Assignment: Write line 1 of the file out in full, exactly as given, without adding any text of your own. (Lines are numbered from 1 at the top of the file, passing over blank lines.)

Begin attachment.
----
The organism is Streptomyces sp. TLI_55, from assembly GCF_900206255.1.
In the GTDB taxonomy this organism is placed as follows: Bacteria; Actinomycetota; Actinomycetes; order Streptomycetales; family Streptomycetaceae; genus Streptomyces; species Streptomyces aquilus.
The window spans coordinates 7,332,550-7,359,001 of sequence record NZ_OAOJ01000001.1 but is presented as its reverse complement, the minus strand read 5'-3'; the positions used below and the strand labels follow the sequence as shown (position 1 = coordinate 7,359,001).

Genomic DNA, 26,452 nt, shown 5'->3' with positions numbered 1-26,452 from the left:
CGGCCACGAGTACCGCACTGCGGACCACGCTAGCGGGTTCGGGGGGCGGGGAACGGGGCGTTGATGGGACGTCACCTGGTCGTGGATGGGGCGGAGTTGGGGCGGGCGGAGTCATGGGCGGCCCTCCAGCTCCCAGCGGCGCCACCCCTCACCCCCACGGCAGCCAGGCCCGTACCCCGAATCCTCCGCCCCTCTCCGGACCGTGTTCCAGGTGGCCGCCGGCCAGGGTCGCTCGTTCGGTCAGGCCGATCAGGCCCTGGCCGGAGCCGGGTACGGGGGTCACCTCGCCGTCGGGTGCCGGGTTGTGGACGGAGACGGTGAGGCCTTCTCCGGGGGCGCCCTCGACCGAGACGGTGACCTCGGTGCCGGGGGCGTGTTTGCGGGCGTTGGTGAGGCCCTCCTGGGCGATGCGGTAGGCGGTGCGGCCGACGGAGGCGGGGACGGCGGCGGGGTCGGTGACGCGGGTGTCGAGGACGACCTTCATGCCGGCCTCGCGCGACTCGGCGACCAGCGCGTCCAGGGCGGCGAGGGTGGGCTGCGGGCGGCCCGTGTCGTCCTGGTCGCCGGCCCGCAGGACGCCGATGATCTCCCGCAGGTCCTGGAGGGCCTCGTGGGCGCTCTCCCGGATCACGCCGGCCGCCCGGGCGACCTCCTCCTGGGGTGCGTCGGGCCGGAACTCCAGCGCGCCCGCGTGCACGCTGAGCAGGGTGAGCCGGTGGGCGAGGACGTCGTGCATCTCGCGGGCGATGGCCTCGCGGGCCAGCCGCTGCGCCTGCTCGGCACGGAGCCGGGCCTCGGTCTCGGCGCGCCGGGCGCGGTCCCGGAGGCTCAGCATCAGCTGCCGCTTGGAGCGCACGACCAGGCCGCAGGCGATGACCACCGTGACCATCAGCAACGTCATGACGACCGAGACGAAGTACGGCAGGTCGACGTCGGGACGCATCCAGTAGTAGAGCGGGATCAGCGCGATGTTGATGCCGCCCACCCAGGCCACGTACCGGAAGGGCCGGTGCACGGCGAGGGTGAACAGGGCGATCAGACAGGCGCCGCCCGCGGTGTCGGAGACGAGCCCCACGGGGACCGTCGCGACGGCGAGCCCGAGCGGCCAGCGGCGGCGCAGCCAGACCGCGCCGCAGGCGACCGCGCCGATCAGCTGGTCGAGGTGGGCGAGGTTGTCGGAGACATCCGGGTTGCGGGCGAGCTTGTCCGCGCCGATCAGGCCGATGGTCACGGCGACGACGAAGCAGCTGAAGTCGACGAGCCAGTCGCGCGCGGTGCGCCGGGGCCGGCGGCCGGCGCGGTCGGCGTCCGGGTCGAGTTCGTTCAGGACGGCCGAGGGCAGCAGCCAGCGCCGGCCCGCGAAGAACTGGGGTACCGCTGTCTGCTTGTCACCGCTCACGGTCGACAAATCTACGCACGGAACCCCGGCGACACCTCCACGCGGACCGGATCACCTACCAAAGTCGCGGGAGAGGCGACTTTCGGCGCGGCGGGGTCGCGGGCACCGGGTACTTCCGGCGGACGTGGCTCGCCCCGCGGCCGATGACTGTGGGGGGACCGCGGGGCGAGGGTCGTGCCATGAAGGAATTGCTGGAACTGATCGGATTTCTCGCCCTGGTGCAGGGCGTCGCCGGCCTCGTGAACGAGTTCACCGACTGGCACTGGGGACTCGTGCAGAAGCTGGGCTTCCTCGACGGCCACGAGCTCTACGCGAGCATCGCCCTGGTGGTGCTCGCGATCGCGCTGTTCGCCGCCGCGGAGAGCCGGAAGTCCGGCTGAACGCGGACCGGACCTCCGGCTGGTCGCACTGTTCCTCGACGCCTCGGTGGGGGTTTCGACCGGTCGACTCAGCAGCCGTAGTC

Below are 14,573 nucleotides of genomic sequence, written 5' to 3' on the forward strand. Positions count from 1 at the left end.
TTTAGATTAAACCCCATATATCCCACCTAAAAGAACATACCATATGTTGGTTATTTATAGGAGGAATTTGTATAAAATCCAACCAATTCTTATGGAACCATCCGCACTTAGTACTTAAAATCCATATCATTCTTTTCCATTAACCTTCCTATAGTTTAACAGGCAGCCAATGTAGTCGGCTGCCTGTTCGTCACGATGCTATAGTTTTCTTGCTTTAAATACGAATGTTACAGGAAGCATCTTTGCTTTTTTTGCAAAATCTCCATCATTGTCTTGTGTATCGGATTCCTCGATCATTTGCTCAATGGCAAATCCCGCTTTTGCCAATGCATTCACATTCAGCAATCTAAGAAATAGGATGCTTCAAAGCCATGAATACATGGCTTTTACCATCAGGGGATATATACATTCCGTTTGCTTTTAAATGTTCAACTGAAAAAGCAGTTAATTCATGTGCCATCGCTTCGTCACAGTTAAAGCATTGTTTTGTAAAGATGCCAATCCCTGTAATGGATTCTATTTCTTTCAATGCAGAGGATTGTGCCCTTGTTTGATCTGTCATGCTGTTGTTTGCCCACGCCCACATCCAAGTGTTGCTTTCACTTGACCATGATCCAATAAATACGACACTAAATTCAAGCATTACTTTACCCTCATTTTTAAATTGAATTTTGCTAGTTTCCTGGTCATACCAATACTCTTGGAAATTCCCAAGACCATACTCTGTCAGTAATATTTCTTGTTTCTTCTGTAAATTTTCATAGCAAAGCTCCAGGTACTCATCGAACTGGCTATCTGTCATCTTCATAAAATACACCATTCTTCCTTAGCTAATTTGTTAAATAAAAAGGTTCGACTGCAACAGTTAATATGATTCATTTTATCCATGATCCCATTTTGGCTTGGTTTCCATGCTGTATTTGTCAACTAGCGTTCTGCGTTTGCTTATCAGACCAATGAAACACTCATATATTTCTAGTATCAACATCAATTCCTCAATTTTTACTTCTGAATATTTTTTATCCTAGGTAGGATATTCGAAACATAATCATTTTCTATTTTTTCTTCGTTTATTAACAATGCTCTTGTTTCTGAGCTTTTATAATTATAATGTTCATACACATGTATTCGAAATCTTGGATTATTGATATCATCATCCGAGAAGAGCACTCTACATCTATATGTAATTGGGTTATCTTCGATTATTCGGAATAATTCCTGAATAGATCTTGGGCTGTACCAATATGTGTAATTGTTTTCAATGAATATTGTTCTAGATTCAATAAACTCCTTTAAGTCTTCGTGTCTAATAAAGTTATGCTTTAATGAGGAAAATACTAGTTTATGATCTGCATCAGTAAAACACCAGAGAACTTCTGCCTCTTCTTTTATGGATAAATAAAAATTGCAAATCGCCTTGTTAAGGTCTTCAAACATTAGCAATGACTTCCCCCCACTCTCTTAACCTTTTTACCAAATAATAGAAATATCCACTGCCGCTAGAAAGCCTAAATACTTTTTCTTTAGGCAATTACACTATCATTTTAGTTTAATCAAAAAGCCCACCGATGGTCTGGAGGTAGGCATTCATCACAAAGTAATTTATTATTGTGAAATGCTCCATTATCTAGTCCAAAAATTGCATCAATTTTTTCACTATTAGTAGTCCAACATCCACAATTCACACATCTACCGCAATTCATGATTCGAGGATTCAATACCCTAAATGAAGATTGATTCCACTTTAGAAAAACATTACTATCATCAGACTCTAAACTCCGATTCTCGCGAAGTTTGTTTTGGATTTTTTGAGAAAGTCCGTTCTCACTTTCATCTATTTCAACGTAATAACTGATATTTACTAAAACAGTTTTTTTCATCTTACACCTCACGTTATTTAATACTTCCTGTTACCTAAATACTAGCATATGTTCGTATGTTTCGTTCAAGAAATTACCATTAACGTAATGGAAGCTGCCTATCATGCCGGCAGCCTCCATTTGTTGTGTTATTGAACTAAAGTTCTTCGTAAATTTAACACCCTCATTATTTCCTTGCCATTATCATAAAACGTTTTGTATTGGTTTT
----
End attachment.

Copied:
The organism is Streptomyces sp. TLI_55, from assembly GCF_900206255.1.